9. Ratner, RE. Prevention of type 2 diabetes in women with previous gestational diabetes. Proceedings of the fifth international workshop – conference on gestational diabetes mellitus. Diabetes Care. Jul 2007; 30 Suppl. 2:S242‐245.
10. Evert AG, Vande Hei K. Gestational diabetes education and diabetes prevention strategies. Diabetes Spectrum. 2006; 19(3):135‐139.
Self‐reporting of a diagnosis by a medical professional should not be confused with self‐diagnosis, where a person simply claims to have or to have had a medical condition without any reference to professional diagnosis. A self‐reported medical diagnosis (“My doctor says that I have/my son or daughter has…”) should prompt the CPA to validate the presence of the condition by asking more pointed questions related to that diagnosis.
Women at high risk for GDM who have tested negative at the initial screening, and women at average risk for GDM should be tested by a licensed medical provider, between 24 and 28 weeks of gestation. Women of average risk should be tested at 24‐28 weeks of gestation. Testing should follow one of two approaches:
1. One‐step approach: perform a diagnostic 100‐g OGTT (Oral Glucose Tolerance Test).
2. Two‐step approach:
- A screening test (glucose challenge test) that measures plasma or serum glucose is done 1 hour after a 50‐g oral glucose load without regard for time of day or time of last meal. If a plasma or serum glucose level meets or exceeds the threshold (≥ 130 mg/dl [7.2 mmol/L]or ≥ 140 mg/dl [7.8 mmol/L], respectively), an OGTT is performed (3).
- A diagnosis of GDM is made with a 100‐g oral glucose load after an overnight fast. Using a 3‐ hour test, if two or more plasma or serum glucose levels meet or exceed the threshold, a diagnosis of GDM is made. Alternatively, the diagnosis can be made using a 75‐g oral glucose load. The glucose threshold values for both tests are listed in Table 1 (10). The 75‐g glucose load test is not as well validated as the 100‐g OGTT.
With either the 75‐g OGTT or the 100‐g OGTT, it is recommended that the test be performed after an overnight fast of at least 8 hours but no longer than 14 hours. For 3 days prior to the test the woman should consume an unrestricted diet (≥ 150 g carbohydrate per day) and maintain unrestricted physical activity. Women need to remain seated and not smoke during the test. (1, 2).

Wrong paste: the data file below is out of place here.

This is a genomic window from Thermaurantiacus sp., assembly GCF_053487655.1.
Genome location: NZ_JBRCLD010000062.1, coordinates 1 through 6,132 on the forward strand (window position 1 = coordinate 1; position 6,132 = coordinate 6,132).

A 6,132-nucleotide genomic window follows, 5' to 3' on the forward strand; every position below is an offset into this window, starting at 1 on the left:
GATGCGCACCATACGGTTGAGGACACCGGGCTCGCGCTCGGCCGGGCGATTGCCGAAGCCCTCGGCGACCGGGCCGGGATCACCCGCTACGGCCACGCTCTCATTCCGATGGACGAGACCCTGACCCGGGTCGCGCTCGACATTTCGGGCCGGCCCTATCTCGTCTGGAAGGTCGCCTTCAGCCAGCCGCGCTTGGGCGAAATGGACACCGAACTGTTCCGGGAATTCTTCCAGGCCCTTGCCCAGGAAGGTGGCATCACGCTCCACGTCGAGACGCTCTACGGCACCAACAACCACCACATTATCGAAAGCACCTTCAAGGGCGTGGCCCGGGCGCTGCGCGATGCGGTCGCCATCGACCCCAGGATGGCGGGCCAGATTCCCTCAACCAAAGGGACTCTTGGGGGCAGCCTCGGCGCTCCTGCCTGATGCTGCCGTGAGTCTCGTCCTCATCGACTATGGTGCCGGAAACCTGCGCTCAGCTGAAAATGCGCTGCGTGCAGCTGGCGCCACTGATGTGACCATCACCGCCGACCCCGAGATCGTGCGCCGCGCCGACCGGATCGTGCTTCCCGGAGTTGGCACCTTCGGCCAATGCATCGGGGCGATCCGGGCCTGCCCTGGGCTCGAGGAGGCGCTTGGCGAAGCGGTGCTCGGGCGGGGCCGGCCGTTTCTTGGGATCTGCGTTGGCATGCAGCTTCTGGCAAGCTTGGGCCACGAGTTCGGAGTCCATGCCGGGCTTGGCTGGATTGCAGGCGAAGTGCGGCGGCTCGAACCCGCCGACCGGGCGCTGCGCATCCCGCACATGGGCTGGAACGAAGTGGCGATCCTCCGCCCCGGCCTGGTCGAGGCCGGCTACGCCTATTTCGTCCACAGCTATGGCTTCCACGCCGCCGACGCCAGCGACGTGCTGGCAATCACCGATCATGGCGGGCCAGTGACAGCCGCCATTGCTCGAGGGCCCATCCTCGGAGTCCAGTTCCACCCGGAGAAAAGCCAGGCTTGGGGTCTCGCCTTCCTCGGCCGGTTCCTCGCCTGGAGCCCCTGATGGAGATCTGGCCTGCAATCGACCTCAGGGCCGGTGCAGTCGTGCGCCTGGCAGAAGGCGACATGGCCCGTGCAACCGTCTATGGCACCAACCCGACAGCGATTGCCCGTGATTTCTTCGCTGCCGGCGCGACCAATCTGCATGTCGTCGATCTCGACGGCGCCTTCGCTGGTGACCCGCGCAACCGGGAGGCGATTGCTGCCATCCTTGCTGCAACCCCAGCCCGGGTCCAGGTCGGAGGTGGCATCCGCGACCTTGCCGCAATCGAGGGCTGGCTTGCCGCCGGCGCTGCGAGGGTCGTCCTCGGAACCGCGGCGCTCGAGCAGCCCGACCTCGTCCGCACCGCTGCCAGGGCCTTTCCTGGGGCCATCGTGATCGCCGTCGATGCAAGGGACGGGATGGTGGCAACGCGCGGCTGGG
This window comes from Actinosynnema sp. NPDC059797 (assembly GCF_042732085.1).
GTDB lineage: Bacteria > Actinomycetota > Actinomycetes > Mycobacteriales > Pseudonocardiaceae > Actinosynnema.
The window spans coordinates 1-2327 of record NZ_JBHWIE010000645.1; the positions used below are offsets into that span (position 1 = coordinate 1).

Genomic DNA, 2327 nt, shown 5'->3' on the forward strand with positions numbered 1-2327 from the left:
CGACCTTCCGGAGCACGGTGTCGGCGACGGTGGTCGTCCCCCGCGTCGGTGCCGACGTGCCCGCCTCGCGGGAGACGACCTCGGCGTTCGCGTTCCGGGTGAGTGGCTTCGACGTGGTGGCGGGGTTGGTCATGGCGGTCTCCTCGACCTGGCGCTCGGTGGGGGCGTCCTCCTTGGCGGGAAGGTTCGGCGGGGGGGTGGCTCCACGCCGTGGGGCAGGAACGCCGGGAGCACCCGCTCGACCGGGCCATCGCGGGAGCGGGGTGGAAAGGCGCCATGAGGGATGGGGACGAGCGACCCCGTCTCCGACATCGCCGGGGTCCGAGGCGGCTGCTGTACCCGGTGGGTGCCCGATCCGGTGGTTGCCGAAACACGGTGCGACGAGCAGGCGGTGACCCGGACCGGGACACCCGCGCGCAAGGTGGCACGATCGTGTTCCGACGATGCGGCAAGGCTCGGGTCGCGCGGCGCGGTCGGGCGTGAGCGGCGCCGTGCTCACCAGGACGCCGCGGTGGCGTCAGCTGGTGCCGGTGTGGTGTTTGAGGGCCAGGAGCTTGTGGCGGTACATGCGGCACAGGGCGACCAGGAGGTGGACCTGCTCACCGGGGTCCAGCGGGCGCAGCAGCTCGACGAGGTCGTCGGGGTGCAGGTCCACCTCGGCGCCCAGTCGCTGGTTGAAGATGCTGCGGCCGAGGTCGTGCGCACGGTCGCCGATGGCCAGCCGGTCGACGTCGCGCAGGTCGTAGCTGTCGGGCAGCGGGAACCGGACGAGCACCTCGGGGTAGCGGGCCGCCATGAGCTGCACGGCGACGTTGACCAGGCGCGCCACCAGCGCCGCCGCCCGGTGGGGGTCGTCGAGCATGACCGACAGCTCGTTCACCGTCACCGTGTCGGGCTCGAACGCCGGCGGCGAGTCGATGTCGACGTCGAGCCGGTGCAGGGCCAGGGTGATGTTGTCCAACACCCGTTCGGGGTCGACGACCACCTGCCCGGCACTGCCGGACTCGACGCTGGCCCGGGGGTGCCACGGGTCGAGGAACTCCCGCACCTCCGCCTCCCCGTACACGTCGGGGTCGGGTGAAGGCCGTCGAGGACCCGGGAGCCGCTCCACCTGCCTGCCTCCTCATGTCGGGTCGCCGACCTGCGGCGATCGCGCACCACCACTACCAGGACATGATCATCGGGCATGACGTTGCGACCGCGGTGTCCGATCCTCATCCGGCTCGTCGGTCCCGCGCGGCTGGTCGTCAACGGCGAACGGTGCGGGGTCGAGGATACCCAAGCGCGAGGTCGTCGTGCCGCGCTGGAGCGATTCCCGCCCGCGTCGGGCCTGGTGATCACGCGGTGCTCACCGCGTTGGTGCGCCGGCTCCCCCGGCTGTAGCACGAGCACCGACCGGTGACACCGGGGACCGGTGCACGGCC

Table 1. Diagnosis of Gestational Diabetes Mellitus with a 100‐g or 75‐g Oral Glucose Load
|Time||100-g Oral Glucose Load||75-g Oral Glucose Load|
|Fasting||95 mg/dL (5.3 mmol/L)||95 mg/dL (5.3 mmol/L)|
|1||180 mg/dL (10.0 mmol/L)||180 mg/dL (10.0 mmol/L)|
|2||155 mg/dL (8.6 mmol/L)||155 mg/dL (806 mmol/L)|
|3||140 mg/dL (7.87 mmol/L)||-|
* Two or more of the venous plasma concentrations must be met or exceeded for a positive diagnosis. Source: American Diabetes Association (3).
Table 2. Gestational Diabetes Mellitus (GDM) Prevention Initiative from the National Diabetes Education Program
- GDM imparts lifelong risk for diabetes, mostly type 2.
- Modest weight loss and physical activity can delay or prevent type 2 diabetes.
- Offspring can lower risk of diabetes by eating healthy foods, being active, and not becoming overweight.
Conservative recommendations to patients include:
- Let health care practitioners know of any history of GDM.
- Get glucose testing at 6 to 12 weeks postpartum, then every 1‐2 years.
- Reach pre‐pregnancy weight 6 to 12 months postpartum.
- If still overweight, lose at least 5 to 7% of weight slowly, over time, and keep it off. Adapted from the National Diabetes Education Program (9).
Dietary instruction for Gestational Diabetes Mellitus (GDM) should be provided by health care providers (HCP) with expertise in gestational diabetes at the participant’s medical facility. WIC’s role is to assure the participant is receiving specialized nutrition care, and to support HCP recommendations.
The objectives and intervention strategies are:
- Assure participant receives specialized diet instruction and frequent blood glucose monitoring by HCP.
- Support dietary and physical activity recommendations made by the dietitian and HCP.
- Tailor the WIC food package to meet dietary needs in accordance with her meal plan.
- Encourage the participant to call diabetes professionals with questions.
Participants with GDM should be seen by high-risk CPAs with education and training to assess the participant’s understanding of dietary recommendations or meal plans (preferable a nutrition professional). The focus of the assessment is to assure the participant has had diet instruction, understands the meal plan and follows HCP guidance and recommendations. Use open-ended questions to gather additional information specific to this risk code. Consider these specific factors whether the assessment is at a certification or at a subsequent WIC visit following a diagnosis of GDM:
Assessment of care provided by specialists:
- Is she seeing health care professionals who specialize in gestational diabetes?
- Is she on any medications – including insulin?
- Has she been instructed to test blood glucose levels?